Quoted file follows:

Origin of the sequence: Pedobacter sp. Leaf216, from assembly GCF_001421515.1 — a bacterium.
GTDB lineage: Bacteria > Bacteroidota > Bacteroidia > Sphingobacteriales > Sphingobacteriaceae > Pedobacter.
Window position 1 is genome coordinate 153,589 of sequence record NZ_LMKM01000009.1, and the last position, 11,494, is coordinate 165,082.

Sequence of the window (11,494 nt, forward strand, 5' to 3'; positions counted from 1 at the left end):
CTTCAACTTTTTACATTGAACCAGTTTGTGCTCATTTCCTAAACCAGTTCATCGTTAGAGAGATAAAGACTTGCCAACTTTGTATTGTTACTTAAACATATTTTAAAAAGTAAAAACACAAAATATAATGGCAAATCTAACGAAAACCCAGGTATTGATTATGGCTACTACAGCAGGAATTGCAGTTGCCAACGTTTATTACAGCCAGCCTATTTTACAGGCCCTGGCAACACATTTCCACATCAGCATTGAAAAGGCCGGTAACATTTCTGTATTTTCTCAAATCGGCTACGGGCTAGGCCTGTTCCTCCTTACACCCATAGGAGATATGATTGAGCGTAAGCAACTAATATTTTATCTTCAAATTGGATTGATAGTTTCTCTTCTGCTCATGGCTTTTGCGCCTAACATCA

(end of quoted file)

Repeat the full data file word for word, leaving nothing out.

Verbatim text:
Origin of the sequence: Pedobacter sp. Leaf216, from assembly GCF_001421515.1 — a bacterium.
GTDB lineage: Bacteria > Bacteroidota > Bacteroidia > Sphingobacteriales > Sphingobacteriaceae > Pedobacter.
Window position 1 is genome coordinate 153,589 of sequence record NZ_LMKM01000009.1, and the last position, 11,494, is coordinate 165,082.

Sequence of the window (11,494 nt, forward strand, 5' to 3'; positions counted from 1 at the left end):
CTTCAACTTTTTACATTGAACCAGTTTGTGCTCATTTCCTAAACCAGTTCATCGTTAGAGAGATAAAGACTTGCCAACTTTGTATTGTTACTTAAACATATTTTAAAAAGTAAAAACACAAAATATAATGGCAAATCTAACGAAAACCCAGGTATTGATTATGGCTACTACAGCAGGAATTGCAGTTGCCAACGTTTATTACAGCCAGCCTATTTTACAGGCCCTGGCAACACATTTCCACATCAGCATTGAAAAGGCCGGTAACATTTCTGTATTTTCTCAAATCGGCTACGGGCTAGGCCTGTTCCTCCTTACACCCATAGGAGATATGATTGAGCGTAAGCAACTAATATTTTATCTTCAAATTGGATTGATAGTTTCTCTTCTGCTCATGGCTTTTGCGCCTAACATCA